Generally, the polymeric shell is disposed on the cores with either or both of non-specific binding of polymers to the cores at multiple points along the polymer chains and end-grafting of polymer chains to the cores via linker moieties at the ends of the polymer chains. In some embodiments, the binding involves an interaction selected from the group consisting of covalent bonding, ionic bonding, chemisorption, physisorption, and combinations thereof. “Non-specific binding,” as used herein, refers only to van der Waals-based interactions, such as physisorption. All other types of binding in the aforementioned list are examples of specific binding mechanisms which drive binding through the presence of specific functional groups and are responsible for end-grafting. Another mechanism for end-grafting-like binding is when a block copolymer is used, and one block has a stronger non-specific interaction with the surface than the other block. In this case, the block copolymer can appear end-grafted, with one block on the surface of the particle like a train, and the other block emanating from it outwardly.

Referring to FIG. 1, in some embodiments the present invention is directed to a method comprising the steps of: (Step 101) providing a plurality of electromagnetically-functional nanoparticle cores; (Step 102) providing a polymeric shell to each of the electromagnetically-functional cores to form a plurality of core/shell nanoparticles, wherein the polymeric shell is responsive to at least one environmental stimulus, and wherein the polymeric shell is bound to the electromagnetically-functional core in a manner selected from the group consisting of binding at sites along the length of the polymeric chain, end-grafting involving binding at the ends of the polymer chains, and combinations thereof; (Step 103) assembling the plurality of core/shell nanoparticles into an assembly in which the electromagnetically-functional cores are subject to being electromagnetically coupled to each other; and (Step 104) exposing the assembly to at least one environmental stimulus so as to modulate the extent to which the electromagnetically-functional cores are electromagnetically coupled to each other.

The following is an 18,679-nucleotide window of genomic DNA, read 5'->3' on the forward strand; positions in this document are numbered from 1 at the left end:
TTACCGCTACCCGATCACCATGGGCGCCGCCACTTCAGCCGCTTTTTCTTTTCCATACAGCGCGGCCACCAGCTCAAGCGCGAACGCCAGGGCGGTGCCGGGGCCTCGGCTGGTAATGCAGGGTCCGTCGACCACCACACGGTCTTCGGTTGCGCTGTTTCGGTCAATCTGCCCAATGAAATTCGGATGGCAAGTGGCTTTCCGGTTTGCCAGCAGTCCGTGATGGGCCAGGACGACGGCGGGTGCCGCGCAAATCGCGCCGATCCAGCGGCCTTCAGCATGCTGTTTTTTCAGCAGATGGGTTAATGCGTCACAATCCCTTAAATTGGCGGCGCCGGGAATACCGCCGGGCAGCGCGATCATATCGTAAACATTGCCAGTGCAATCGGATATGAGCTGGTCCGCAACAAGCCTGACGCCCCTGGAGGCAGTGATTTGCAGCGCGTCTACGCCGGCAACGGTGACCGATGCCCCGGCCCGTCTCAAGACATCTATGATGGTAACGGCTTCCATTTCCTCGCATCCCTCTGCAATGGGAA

Referring to FIG. 2, such an above-described continuous assembly 200, in accordance with some embodiments of the present invention, typically comprises a plurality of electromagnetically-functional nanoparticle cores 201 in a polymer matrix 202. The polymeric matrix controls an interparticle separation between the electromagnetically-functional cores throughout the assembly, wherein the minimum separation between core surfaces achievable by the polymer shell upon stimulation is of up to about 50 nm. In some embodiments, the minimum separation is up to about 20 nm, in some embodiments it is up to about 10 nm, and in some embodiments it is up to about 5 nm. The shape of such an assembly is not particularly limited, but responsiveness to environmental stimuli is generally enhanced with greater surface area. An exemplary shape or form is a film. As mentioned above, such an assembly need not be continuous and can, for example, be a part of a larger, organized array. Moreover, the electromagnetically-functional nanoparticle cores need not be distributed throughout the assembly or array in an ordered fashion.